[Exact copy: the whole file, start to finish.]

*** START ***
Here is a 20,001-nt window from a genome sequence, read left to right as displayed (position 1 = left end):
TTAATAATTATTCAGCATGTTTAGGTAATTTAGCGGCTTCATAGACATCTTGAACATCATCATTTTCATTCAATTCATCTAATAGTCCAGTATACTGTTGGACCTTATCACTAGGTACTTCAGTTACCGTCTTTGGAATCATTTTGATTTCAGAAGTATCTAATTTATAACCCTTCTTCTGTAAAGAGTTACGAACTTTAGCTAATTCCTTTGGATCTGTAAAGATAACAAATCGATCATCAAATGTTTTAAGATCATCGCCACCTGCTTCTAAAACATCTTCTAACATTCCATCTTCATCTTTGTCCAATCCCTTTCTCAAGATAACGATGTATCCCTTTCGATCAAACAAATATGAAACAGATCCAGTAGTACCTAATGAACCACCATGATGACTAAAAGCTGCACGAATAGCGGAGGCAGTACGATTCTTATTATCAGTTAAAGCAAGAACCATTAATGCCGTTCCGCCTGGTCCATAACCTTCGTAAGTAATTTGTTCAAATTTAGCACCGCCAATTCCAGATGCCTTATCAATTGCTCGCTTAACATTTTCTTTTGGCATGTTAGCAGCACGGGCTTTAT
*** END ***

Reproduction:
Here is a 20,001-nt window from a genome sequence, read left to right as displayed (position 1 = left end):
TTAATAATTATTCAGCATGTTTAGGTAATTTAGCGGCTTCATAGACATCTTGAACATCATCATTTTCATTCAATTCATCTAATAGTCCAGTATACTGTTGGACCTTATCACTAGGTACTTCAGTTACCGTCTTTGGAATCATTTTGATTTCAGAAGTATCTAATTTATAACCCTTCTTCTGTAAAGAGTTACGAACTTTAGCTAATTCCTTTGGATCTGTAAAGATAACAAATCGATCATCAAATGTTTTAAGATCATCGCCACCTGCTTCTAAAACATCTTCTAACATTCCATCTTCATCTTTGTCCAATCCCTTTCTCAAGATAACGATGTATCCCTTTCGATCAAACAAATATGAAACAGATCCAGTAGTACCTAATGAACCACCATGATGACTAAAAGCTGCACGAATAGCGGAGGCAGTACGATTCTTATTATCAGTTAAAGCAAGAACCATTAATGCCGTTCCGCCTGGTCCATAACCTTCGTAAGTAATTTGTTCAAATTTAGCACCGCCAATTCCAGATGCCTTATCAATTGCTCGCTTAACATTTTCTTTTGGCATGTTAGCAGCACGGGCTTTAT